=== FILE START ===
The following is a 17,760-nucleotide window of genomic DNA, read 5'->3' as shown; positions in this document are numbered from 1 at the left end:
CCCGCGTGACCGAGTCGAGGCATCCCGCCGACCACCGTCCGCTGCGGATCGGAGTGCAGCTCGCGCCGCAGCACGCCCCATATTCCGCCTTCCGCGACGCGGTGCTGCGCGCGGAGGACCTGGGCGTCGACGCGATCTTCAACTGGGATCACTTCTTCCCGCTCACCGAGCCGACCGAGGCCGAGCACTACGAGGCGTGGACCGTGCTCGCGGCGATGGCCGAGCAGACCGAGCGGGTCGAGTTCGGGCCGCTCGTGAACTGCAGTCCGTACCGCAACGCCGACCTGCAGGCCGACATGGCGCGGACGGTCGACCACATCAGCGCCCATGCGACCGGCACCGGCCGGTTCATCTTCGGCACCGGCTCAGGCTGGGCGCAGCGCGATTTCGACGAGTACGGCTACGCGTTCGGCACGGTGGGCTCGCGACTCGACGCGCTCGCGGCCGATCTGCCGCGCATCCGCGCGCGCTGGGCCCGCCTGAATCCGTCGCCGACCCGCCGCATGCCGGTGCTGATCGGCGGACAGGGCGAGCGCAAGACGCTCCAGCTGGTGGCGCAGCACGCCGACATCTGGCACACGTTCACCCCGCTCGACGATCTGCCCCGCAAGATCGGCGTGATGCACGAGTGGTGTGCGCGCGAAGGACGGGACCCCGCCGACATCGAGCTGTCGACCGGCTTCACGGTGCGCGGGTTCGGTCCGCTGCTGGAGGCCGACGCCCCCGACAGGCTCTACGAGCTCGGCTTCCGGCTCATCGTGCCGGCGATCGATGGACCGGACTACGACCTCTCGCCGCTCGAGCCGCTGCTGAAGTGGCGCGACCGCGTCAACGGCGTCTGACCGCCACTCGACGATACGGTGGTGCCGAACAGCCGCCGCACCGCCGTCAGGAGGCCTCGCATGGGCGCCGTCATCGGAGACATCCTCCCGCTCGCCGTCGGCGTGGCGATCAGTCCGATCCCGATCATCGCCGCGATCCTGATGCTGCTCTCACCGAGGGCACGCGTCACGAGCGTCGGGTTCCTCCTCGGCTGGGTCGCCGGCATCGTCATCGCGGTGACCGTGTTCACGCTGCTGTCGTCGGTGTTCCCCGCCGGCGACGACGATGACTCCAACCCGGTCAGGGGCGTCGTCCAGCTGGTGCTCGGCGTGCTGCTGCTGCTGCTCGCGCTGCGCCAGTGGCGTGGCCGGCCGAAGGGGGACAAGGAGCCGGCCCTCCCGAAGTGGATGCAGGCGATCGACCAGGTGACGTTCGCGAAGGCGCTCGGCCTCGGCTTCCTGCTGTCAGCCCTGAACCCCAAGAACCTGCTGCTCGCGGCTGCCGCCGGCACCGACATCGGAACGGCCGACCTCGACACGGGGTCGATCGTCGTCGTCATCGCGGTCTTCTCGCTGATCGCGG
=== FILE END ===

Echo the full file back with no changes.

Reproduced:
The following is a 17,760-nucleotide window of genomic DNA, read 5'->3' as shown; positions in this document are numbered from 1 at the left end:
CCCGCGTGACCGAGTCGAGGCATCCCGCCGACCACCGTCCGCTGCGGATCGGAGTGCAGCTCGCGCCGCAGCACGCCCCATATTCCGCCTTCCGCGACGCGGTGCTGCGCGCGGAGGACCTGGGCGTCGACGCGATCTTCAACTGGGATCACTTCTTCCCGCTCACCGAGCCGACCGAGGCCGAGCACTACGAGGCGTGGACCGTGCTCGCGGCGATGGCCGAGCAGACCGAGCGGGTCGAGTTCGGGCCGCTCGTGAACTGCAGTCCGTACCGCAACGCCGACCTGCAGGCCGACATGGCGCGGACGGTCGACCACATCAGCGCCCATGCGACCGGCACCGGCCGGTTCATCTTCGGCACCGGCTCAGGCTGGGCGCAGCGCGATTTCGACGAGTACGGCTACGCGTTCGGCACGGTGGGCTCGCGACTCGACGCGCTCGCGGCCGATCTGCCGCGCATCCGCGCGCGCTGGGCCCGCCTGAATCCGTCGCCGACCCGCCGCATGCCGGTGCTGATCGGCGGACAGGGCGAGCGCAAGACGCTCCAGCTGGTGGCGCAGCACGCCGACATCTGGCACACGTTCACCCCGCTCGACGATCTGCCCCGCAAGATCGGCGTGATGCACGAGTGGTGTGCGCGCGAAGGACGGGACCCCGCCGACATCGAGCTGTCGACCGGCTTCACGGTGCGCGGGTTCGGTCCGCTGCTGGAGGCCGACGCCCCCGACAGGCTCTACGAGCTCGGCTTCCGGCTCATCGTGCCGGCGATCGATGGACCGGACTACGACCTCTCGCCGCTCGAGCCGCTGCTGAAGTGGCGCGACCGCGTCAACGGCGTCTGACCGCCACTCGACGATACGGTGGTGCCGAACAGCCGCCGCACCGCCGTCAGGAGGCCTCGCATGGGCGCCGTCATCGGAGACATCCTCCCGCTCGCCGTCGGCGTGGCGATCAGTCCGATCCCGATCATCGCCGCGATCCTGATGCTGCTCTCACCGAGGGCACGCGTCACGAGCGTCGGGTTCCTCCTCGGCTGGGTCGCCGGCATCGTCATCGCGGTGACCGTGTTCACGCTGCTGTCGTCGGTGTTCCCCGCCGGCGACGACGATGACTCCAACCCGGTCAGGGGCGTCGTCCAGCTGGTGCTCGGCGTGCTGCTGCTGCTGCTCGCGCTGCGCCAGTGGCGTGGCCGGCCGAAGGGGGACAAGGAGCCGGCCCTCCCGAAGTGGATGCAGGCGATCGACCAGGTGACGTTCGCGAAGGCGCTCGGCCTCGGCTTCCTGCTGTCAGCCCTGAACCCCAAGAACCTGCTGCTCGCGGCTGCCGCCGGCACCGACATCGGAACGGCCGACCTCGACACGGGGTCGATCGTCGTCGTCATCGCGGTCTTCTCGCTGATCGCGG